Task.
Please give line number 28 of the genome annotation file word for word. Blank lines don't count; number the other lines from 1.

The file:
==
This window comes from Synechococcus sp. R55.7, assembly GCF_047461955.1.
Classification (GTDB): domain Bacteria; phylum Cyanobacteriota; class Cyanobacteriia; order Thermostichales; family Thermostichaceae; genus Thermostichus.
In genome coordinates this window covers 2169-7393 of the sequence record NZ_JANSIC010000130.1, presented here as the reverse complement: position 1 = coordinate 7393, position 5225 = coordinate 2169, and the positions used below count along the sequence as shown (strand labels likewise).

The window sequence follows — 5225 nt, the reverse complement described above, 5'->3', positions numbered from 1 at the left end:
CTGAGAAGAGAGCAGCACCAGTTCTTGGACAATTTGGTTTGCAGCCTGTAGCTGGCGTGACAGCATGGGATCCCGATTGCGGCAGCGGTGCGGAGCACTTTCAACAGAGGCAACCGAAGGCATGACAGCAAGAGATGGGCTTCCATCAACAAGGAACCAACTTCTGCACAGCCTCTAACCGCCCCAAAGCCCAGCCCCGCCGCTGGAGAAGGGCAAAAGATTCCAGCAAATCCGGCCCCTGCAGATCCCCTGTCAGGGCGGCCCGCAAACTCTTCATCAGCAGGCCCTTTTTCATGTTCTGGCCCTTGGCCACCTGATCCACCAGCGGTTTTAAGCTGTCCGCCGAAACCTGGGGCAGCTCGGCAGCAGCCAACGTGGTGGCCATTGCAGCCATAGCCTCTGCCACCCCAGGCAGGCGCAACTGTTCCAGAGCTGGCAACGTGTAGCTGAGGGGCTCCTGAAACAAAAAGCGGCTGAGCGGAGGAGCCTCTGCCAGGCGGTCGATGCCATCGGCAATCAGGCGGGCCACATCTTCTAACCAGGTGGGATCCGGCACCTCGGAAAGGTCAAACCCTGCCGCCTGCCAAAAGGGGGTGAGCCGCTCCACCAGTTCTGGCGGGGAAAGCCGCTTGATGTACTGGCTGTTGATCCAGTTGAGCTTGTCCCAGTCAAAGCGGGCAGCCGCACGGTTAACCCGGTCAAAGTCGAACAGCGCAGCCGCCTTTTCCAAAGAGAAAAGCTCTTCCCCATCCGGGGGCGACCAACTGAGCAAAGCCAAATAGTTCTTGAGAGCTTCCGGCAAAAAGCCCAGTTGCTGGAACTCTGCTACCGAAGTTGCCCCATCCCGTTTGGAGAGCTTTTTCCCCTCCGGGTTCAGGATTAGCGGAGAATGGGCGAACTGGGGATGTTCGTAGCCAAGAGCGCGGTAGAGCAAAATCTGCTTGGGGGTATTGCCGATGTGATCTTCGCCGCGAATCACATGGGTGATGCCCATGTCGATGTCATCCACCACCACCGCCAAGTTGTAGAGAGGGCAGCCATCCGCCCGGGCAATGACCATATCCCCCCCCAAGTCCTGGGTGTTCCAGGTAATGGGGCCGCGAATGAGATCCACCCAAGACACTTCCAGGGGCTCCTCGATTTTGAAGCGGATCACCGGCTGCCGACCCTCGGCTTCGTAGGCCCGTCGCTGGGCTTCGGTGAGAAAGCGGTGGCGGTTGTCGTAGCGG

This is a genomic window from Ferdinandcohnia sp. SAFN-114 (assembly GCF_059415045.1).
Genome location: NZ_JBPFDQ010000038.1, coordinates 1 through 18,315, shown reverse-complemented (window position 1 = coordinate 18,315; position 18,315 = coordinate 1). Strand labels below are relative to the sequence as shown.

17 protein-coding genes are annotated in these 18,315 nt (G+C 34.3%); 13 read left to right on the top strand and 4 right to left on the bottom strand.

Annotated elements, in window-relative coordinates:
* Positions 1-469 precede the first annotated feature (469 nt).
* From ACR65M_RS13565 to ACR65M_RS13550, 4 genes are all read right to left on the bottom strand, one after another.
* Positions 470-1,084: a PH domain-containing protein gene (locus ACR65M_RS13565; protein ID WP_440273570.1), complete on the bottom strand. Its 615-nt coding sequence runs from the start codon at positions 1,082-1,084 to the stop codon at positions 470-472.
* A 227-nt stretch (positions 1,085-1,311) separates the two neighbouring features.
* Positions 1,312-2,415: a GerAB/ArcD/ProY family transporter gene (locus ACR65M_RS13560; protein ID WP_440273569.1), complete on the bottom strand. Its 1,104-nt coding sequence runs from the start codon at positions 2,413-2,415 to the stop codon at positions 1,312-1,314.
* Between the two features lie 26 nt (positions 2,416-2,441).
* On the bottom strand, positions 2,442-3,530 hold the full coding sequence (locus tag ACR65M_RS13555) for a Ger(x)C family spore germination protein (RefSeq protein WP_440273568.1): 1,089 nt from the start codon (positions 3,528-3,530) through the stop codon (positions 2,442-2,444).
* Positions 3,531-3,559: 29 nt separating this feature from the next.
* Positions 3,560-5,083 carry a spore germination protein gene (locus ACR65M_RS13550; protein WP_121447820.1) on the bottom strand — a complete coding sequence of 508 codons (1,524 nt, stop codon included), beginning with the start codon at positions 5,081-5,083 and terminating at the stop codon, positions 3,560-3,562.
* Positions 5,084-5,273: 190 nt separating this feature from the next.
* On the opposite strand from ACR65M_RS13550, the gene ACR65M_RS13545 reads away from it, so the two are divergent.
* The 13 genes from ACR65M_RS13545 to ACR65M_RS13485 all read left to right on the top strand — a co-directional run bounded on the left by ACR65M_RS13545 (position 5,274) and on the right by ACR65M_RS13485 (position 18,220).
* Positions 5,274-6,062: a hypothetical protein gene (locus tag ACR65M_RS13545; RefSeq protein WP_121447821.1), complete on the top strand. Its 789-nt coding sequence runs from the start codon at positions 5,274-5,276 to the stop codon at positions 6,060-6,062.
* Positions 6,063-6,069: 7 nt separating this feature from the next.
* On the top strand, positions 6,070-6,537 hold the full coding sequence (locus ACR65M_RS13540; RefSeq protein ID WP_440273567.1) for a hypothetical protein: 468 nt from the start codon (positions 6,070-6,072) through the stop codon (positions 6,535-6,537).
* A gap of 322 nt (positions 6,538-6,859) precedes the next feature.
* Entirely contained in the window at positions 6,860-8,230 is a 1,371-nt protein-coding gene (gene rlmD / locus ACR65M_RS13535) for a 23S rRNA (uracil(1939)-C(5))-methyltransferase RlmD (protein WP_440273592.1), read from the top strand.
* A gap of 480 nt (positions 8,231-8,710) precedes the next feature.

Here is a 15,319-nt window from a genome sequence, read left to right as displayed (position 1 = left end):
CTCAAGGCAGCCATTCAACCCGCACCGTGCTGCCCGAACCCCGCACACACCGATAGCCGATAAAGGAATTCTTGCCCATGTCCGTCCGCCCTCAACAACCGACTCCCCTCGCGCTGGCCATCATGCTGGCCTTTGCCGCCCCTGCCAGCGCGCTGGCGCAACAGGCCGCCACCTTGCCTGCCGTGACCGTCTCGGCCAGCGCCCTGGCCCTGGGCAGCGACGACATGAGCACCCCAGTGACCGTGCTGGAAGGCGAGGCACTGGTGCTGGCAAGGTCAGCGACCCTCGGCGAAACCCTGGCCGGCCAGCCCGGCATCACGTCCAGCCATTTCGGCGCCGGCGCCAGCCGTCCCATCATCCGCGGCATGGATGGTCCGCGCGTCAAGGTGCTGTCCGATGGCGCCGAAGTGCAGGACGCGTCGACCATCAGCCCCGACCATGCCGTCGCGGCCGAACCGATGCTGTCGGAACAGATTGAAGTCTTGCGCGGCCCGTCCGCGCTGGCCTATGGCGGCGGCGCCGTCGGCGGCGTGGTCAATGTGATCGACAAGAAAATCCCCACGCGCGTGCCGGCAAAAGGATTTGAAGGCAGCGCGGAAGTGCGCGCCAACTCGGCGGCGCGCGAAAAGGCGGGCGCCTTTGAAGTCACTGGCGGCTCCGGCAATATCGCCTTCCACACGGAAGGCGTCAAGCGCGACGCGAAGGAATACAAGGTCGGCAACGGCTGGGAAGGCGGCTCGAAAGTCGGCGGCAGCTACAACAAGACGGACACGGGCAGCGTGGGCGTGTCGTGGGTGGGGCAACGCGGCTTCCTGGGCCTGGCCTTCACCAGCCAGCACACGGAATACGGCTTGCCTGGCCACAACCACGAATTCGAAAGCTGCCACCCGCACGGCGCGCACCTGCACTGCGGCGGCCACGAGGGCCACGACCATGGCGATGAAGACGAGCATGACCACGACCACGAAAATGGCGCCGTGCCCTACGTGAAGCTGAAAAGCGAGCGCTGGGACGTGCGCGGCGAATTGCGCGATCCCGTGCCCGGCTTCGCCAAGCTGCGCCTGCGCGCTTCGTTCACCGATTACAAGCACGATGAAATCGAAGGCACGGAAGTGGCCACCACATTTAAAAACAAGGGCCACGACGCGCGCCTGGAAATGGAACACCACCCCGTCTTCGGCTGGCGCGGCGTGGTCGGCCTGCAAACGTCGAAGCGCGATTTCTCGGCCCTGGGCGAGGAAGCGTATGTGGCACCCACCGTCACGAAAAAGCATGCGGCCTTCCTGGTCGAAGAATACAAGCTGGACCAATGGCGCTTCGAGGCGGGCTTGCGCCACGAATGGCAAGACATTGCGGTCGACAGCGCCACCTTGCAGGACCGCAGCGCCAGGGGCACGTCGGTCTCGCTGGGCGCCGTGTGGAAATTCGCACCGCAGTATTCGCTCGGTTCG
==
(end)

Here is a 15,319-nt window from a genome sequence, read left to right as displayed (position 1 = left end):